A fault in Microsoft's Azure cloud computing platform has knocked some customer sites offline, with issues being felt globally according to the software's status page.

Azure works by allowing smaller third-party businesses to rent servers and computing power from Microsoft rather having to manage their own. 

According to Azure's official logs the issue started shortly after midnight, with European customers being those taking the longest to get back online. 

The Azure status page has since updated to say that "everything is running great", but some sites have remained offline. Other sites have reappeared.

Microsoft Office 365 and Xbox Live services are also said to have been disrupted.

This sort of server outage is not uncommon among cloud platforms, but it comes at an unfortunate time for Microsoft, as it has recently increased advertising of the service in an attempt to keep up with the likes of Amazon and Google, who offer their own versions of the service.

On the service level agreements page of the official Azure website, Microsoft guarantee service availability "at least 99.9%" of the time.

The issue has so far been put down to a glitch by security experts, with no suggestion of a hack or attack against Microsoft.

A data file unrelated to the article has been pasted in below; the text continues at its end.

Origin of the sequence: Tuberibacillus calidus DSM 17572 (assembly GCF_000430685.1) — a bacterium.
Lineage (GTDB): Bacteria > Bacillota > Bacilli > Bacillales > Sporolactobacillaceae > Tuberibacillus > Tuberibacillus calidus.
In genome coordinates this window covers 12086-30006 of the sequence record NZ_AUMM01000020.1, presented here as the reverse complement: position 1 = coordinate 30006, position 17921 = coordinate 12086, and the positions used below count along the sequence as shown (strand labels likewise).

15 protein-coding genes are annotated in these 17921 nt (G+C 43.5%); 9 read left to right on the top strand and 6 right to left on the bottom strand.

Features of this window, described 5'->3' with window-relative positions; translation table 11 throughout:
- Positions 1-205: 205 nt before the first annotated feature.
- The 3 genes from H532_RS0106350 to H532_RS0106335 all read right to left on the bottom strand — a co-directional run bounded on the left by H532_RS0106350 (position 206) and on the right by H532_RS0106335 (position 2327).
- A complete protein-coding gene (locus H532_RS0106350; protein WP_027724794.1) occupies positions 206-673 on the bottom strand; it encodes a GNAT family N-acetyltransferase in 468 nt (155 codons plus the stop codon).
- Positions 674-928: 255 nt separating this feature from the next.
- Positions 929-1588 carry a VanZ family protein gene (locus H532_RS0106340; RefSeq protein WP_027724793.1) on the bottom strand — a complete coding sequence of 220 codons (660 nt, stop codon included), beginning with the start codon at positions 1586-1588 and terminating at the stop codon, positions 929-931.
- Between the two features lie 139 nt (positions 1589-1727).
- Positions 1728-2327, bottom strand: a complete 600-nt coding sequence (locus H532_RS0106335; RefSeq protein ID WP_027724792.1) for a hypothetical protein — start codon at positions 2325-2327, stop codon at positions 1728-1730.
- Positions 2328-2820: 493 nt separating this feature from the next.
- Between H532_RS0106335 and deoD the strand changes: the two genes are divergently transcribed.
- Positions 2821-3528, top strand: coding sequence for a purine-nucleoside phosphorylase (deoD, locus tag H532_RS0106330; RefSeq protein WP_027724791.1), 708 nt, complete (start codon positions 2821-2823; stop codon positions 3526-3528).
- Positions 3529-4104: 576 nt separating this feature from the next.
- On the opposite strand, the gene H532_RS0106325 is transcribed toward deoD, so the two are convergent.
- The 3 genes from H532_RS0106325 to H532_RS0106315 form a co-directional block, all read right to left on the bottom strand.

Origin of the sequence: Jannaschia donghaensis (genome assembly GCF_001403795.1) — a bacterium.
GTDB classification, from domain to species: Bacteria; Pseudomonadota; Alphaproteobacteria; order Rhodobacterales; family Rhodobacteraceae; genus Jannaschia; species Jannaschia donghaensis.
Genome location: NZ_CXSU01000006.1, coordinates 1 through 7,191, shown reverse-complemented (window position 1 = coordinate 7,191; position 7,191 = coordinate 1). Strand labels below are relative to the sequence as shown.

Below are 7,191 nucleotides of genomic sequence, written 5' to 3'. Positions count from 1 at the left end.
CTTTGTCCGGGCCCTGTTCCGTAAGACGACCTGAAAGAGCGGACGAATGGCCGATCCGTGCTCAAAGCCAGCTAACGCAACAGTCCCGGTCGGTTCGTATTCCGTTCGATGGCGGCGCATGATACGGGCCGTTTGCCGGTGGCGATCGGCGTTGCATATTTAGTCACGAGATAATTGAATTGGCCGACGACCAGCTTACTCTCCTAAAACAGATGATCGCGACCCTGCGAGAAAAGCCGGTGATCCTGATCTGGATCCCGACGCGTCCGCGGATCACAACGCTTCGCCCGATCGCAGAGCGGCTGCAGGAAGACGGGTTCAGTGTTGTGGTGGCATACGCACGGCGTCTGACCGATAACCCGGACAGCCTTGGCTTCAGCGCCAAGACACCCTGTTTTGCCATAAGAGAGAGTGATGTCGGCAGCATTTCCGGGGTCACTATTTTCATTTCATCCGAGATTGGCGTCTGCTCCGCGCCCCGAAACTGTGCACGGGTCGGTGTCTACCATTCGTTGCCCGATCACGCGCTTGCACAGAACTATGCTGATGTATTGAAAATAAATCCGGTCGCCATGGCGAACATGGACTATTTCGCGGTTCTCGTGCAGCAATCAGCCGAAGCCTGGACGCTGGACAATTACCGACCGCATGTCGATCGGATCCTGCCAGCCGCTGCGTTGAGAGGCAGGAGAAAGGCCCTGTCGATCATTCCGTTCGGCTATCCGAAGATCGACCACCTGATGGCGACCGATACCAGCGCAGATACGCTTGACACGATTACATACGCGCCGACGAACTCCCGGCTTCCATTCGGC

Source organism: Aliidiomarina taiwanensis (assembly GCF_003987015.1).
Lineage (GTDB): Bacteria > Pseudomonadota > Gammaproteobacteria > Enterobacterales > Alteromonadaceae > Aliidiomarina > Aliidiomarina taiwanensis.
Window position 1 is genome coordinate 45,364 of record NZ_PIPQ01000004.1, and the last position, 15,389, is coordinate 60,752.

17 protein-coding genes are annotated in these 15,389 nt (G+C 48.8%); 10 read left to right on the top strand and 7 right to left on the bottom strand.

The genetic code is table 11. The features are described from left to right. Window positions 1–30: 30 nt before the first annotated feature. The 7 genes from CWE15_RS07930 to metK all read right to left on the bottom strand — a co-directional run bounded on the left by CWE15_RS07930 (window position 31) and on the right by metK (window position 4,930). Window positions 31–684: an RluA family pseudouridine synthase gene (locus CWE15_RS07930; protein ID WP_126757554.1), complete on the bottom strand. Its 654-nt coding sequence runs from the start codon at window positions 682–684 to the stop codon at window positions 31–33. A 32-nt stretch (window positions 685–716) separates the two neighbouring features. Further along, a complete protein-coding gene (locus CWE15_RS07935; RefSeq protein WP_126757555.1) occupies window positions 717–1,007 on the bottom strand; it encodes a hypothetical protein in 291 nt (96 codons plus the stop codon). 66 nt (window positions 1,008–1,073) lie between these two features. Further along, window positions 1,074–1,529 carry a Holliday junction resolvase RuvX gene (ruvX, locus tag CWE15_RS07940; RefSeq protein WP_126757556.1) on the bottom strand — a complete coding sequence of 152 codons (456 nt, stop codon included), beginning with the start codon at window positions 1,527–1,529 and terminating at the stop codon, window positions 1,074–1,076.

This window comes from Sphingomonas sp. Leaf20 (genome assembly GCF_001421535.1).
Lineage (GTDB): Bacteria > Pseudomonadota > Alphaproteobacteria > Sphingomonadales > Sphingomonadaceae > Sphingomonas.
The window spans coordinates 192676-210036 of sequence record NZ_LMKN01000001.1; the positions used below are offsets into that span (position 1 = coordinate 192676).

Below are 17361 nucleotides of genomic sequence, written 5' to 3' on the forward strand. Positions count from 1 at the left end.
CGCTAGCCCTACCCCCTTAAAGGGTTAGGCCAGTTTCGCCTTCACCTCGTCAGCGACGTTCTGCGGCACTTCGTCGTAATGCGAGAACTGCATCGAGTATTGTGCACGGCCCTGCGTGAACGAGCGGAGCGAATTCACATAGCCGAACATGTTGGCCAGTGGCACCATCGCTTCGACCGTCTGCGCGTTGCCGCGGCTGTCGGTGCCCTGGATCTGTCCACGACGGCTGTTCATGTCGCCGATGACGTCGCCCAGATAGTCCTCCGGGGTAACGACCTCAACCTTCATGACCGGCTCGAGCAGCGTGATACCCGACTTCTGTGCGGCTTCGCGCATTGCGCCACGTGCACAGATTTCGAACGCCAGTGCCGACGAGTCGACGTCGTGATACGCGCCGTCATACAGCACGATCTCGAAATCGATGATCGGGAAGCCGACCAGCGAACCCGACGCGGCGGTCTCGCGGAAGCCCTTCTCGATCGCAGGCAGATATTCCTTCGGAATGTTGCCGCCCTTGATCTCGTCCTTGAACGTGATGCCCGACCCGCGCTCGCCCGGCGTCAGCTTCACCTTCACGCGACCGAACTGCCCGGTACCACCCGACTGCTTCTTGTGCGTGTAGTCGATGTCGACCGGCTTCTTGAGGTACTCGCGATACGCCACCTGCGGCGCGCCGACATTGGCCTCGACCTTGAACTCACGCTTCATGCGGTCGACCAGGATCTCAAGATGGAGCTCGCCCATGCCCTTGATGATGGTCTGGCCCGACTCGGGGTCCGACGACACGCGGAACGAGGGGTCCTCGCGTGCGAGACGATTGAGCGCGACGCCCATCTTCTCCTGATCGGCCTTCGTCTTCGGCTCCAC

Mark James, security specialist at online security firm ESET said: "At first glance it appears nothing more than a hardware or software fault, I see no mention of DDOS attack but we won't know until Microsoft releases a full report after the event has been resolved. This highlights one of the problems with the movement towards cloud hosting - when we put our faith in the internet to store our data or provide our business apps then we have to expect that sooner or later it's not going to be available.

"When we move towards a cloud solution we have to understand our data is being hosted on someone's else's servers using someone's else's IT team and relying on their ability to fix any situation and more importantly releasing information as quickly as possible to affected customers."

Microsoft is yet to officially comment on the issue.

Tim Erlin, director of security and risk at software firm Tripwire added: "Azure isn't the only cloud provider to have experienced an outage, but the scale of this incident certainly makes it notable. Unfortunately for Azure customers, there's little information to be had from Microsoft on why this outage occurred other than that '[t]his incident has now been mitigated'.

"If Microsoft wants to ultimately mitigate the potential business impact from this outage, they'll need to provide more transparency to customers on what happened and why it won't happen again."